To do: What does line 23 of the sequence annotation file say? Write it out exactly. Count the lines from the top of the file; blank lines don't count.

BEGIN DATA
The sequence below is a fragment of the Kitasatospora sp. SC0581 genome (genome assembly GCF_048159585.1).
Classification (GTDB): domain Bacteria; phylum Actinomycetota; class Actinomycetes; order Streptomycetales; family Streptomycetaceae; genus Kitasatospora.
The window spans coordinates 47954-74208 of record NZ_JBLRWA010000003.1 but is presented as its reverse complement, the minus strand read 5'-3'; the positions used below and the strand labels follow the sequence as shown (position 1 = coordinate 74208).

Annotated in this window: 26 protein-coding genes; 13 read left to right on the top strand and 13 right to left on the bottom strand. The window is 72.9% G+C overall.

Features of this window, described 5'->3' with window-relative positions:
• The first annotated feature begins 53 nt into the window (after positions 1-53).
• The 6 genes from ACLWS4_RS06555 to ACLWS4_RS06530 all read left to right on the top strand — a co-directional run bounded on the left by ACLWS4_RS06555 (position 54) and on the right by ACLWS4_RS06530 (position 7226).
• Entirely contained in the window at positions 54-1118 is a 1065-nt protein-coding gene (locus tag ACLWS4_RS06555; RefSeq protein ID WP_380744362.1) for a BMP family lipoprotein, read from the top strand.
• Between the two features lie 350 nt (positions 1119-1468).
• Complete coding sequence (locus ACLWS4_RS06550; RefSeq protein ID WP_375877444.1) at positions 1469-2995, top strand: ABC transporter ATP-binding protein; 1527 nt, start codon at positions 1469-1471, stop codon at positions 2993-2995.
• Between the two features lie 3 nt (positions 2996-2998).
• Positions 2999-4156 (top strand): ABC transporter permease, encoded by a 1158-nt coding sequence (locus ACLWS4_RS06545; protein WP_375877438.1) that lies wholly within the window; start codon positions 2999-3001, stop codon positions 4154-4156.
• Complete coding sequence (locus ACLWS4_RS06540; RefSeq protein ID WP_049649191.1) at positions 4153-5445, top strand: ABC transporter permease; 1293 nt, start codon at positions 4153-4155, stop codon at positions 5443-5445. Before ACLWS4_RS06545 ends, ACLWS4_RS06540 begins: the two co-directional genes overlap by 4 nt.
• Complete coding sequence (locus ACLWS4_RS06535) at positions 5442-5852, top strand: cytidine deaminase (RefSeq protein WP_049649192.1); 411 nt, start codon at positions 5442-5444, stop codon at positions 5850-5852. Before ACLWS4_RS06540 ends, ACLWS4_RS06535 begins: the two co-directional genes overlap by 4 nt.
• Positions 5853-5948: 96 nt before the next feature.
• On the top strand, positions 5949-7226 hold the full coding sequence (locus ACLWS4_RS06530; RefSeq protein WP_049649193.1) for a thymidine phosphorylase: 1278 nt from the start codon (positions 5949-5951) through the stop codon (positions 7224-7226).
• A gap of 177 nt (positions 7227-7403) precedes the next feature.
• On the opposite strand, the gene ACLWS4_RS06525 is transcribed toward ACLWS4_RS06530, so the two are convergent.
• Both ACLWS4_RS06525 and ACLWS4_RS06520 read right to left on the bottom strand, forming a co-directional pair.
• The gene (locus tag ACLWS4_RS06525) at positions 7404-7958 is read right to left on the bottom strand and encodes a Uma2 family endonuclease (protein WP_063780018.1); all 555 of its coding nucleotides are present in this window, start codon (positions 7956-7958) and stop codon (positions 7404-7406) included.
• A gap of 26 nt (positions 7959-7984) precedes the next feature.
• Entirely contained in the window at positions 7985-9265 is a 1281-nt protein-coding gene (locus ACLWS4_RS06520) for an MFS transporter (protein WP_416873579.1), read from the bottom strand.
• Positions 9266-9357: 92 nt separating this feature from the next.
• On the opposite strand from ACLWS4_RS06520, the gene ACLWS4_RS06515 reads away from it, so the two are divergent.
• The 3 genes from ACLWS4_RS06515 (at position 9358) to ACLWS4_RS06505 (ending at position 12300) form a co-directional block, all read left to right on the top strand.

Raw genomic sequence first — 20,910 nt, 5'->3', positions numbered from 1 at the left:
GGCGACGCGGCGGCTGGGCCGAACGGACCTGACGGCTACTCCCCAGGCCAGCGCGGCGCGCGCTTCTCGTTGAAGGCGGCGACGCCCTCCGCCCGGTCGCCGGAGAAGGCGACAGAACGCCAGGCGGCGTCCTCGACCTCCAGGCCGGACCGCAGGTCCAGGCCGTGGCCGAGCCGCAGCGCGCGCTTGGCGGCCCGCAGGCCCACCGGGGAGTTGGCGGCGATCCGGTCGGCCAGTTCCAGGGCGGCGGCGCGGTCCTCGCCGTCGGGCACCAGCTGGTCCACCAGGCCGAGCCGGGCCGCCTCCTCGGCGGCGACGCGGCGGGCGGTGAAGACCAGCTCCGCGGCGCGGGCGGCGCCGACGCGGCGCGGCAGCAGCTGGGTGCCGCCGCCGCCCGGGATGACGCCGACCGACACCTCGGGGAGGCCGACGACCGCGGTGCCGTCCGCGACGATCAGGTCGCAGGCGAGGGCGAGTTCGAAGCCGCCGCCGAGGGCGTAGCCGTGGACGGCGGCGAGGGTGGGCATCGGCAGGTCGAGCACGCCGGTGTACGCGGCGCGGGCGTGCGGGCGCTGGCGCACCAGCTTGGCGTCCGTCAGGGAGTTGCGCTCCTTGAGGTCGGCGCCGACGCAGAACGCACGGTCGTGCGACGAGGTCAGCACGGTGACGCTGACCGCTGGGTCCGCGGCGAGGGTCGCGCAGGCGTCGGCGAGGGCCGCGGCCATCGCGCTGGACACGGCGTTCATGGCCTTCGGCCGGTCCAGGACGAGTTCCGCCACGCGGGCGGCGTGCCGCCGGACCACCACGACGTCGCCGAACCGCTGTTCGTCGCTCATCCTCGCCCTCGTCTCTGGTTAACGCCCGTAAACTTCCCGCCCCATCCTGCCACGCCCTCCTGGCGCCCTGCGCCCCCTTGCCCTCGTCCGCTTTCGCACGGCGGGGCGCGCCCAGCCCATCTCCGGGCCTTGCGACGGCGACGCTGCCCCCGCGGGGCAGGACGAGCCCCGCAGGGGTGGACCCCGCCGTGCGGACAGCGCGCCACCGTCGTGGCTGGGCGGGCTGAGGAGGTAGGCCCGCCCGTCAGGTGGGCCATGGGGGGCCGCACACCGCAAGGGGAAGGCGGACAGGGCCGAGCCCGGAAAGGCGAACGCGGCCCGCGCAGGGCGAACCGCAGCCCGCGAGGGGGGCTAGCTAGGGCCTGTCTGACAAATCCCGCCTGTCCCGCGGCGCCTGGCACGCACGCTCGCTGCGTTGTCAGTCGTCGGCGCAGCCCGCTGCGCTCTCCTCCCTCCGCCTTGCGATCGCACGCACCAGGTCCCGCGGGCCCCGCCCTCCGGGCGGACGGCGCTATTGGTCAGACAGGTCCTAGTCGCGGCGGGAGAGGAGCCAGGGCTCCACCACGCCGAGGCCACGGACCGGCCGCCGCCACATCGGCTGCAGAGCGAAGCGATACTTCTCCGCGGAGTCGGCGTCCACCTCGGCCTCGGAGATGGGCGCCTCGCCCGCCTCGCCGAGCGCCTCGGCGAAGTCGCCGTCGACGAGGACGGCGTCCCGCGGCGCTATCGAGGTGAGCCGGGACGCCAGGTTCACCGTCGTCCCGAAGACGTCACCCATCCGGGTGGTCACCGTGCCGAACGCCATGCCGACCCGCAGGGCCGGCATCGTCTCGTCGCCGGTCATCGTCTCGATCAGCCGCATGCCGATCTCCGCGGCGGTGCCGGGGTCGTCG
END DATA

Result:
• Positions 9266-9357: 92 nt separating this feature from the next.